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Monument Alley: Gravestones crop up in a new Los Gatos show.

Passing Fancies

A new exhibit in Los Gatos traces the touchy subject of preparing for the great beyond


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Come lovely and soothing death,
Undulate round the world, serenely arriving, arriving,
In the day, in the night, to all, to each,
Sooner or later, delicate death.

Walt Whitman

Don't cry to me, oh baby
Your future's in an oblong box

Glenn Danzig

IN THE Santa Clara Valley, one just doesn't see too many museum exhibits that explore embalming techniques of the Victorian era. But that's precisely one of the main components of "Ashes to Ashes: The Birth of the Death Industry," running at the History Museum of Los Gatos through May 2.

Guest-curated by Monica Tucker of History San Jose, the show explores how memorial practices in the 19th century gradually flowered from home-based bereavement into a full-blown funeral industry. Funerary materials from History San Jose's collection comprise half the exhibit, while artifacts from antique stores and private collections make up the other half.

The exhibit showcases some delightfully morbid items, everything from garments worn at Abraham Lincoln's funeral to jewelry made from the hair of deceased family members. Tombstone symbolism is explained in detail. A copy of Habenstein's History of American Funeral Directing sits on a desk for your perusal. And don't miss the pressurized embalming machine, a newer model, circa 1960, courtesy of the Alameda Family Saratoga-Cupertino Funeral Home.

"They're fabulous people," Tucker says. "If you die, go there."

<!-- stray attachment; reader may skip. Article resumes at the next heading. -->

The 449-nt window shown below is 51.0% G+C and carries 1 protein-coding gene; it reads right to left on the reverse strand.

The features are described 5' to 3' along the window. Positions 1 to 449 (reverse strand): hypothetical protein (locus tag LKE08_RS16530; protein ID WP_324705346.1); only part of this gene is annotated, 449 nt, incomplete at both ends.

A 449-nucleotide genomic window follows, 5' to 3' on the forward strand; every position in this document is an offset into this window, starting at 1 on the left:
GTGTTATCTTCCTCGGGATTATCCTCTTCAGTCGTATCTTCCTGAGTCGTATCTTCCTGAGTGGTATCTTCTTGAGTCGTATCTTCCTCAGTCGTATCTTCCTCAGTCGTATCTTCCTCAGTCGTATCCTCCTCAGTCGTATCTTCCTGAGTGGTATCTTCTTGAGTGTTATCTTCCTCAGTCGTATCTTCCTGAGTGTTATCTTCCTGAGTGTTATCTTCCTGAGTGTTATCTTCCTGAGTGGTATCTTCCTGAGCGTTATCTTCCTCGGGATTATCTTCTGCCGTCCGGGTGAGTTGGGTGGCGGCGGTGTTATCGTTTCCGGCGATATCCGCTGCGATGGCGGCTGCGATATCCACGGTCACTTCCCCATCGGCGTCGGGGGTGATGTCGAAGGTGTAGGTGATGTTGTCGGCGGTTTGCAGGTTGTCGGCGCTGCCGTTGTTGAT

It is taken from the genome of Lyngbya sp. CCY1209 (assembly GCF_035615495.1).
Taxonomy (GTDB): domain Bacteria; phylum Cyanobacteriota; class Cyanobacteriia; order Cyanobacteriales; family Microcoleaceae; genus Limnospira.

Another must-see is the wicker body basket, circa 1870, one of thousands used after the Civil War. These gave our language the term "basket case." Also, if you desire an explanation of the entire history of the Los Gatos Cemetery, it's here, with an artsy wall-size backdrop from the Masonic section of the park. Caretaker bios grace the far wall. Other gloomy gems include do-it-yourself coffins and 19th-century advertisements for hearses, embalming fluids and cold-air ice caskets.

Since public viewings of Abraham Lincoln's body after the assassination spearheaded the acceptance of embalming as a trade, what more festive way to kick off the show than to re-enact Lincoln's funeral on his birthday holiday? "A Nation Mourns: Remembering President Lincoln" took place at the museum on the afternoon of Feb. 16. Guests marched through Los Gatos to the museum while decked out in period clothing, black attire or whatever else radiated sorrow. It was not a normal museum reception.

"At a usual museum opening, you serve wine and cheese and people walk through the exhibit and look at it thoughtfully," Tucker explains. "We added another element into it, since it was President's Day. It was Lincoln's birthday, so we commemorated Lincoln's death. We pretended it was 1865 out here in California in the town that wasn't yet Los Gatos."

Civil War re-enactors attended the reception, as did Los Gatos Mayor Steve Glickman, sporting a black top hat. Thomas Brown, a living descendant of Civil War Major-General G.H. Thomas, showed up and eulogized President Lincoln with an authentic Virginia accent.